No Mexican American Studies Books For Tucson's 'Culturally Relevant' Courses

An Arizona city that drew national headlines when it banned a controversial Mexican American Studies curriculum and pulled seven of its books from classrooms voted Tuesday to approve a replacement curriculum that includes no Hispanic-authored books.

Tucson Unified School District’s board voted 3 to 2 to approve the books for “culturally relevant” courses mandated by a federal judge in an ongoing desegregation case. But the section labeled “U.S. History -- Mexican American Culturally Relevant Viewpoint” contains only works authored by non-Mexican Americans.

“There's not one Chicano author on the list that you're going to approve tonight,” Mexican American Studies supporter and author of the blog Three Sonorans, David Morales, told Tucson News Now. “How are you going to have Chicano perspectives with no Chicano authors?"

TUSD spokeswoman Cara Rene told HuffPost in an email that the school board would consider including more books in the curriculum for the culturally relevant courses in the future.

"All books recommended by the curriculum department may be considered by the governing board," Rene wrote. "This is an ongoing process and other books, as appropriate, will be considered for the course curriculum."

The list of texts, which appears on TUSD’s website, includes works by Brazilian educator Paulo Freire, U.S. historian Howard Zinn, and Asian-American historian Ronald Takaki, among others. Three works by conservative historian Larry Schweikart, a frequent guest on the rightwing morning talk show “Fox and Friends,” appears on the list for use as “counter-texts.”

The Arizona legislature voted in 2010 to ban courses that promote ethnic solidarity, foster racial resentment, or encourage the overthrow of the United States. The law aimed to crack down on an experimental Mexican American Studies curriculum in Tucson public schools that conservatives accused of politicizing the students.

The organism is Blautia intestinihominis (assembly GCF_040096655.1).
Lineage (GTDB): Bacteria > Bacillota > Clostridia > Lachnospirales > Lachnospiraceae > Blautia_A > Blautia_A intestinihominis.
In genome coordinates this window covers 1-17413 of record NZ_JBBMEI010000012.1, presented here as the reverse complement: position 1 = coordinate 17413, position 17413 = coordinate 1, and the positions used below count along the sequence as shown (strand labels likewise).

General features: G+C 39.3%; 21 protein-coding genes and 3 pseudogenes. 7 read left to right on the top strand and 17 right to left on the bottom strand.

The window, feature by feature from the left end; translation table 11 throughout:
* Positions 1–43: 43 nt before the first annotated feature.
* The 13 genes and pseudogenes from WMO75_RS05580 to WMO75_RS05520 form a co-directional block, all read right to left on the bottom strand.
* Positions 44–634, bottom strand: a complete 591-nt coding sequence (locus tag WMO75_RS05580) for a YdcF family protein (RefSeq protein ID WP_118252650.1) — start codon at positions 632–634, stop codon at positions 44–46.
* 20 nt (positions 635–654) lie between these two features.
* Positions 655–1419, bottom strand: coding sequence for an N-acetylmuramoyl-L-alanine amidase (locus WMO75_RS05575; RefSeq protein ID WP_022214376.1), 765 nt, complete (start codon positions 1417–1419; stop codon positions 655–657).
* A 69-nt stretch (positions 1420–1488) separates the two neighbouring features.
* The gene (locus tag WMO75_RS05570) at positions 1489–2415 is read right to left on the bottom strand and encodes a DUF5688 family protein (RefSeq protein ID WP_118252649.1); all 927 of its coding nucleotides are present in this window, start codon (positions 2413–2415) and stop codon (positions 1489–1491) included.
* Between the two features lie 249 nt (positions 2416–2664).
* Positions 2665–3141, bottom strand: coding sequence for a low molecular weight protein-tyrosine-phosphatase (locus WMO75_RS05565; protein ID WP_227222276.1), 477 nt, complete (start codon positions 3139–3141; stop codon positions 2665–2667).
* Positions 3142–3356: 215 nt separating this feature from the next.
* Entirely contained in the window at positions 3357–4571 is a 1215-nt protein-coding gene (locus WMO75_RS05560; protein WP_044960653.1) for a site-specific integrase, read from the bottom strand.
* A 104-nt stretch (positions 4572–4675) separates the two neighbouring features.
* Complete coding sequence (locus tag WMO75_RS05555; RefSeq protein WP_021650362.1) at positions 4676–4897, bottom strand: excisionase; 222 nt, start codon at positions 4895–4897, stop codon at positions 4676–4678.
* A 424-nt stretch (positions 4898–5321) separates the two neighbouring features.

Facing the loss of 10 percent of the district’s funding -- about $14 million over the fiscal year -- for failure to comply, Tucson’s school board voted to suspend the classes in December of 2011. Tucson administrators removed seven books, almost all of them by Latino authors, from the city’s classroom and prohibited them from instruction, citing concerns over litigation.

Those books were not included in the culturally relevant courses and remain forbidden from instruction.

Latino intellectuals across the country have denounced Arizona for the banning of the experimental curriculum, which was praised by independent research and a state-commissioned audit.

“I think it’s even more tragic than SB 1070,” Longoria said, referring to Arizona’s controversial state legislation cracking down on illegal immigration. “This is where our communities can learn about our history and to prevent anyone from doing that is criminal.”



Latino Books Once Banned In Arizona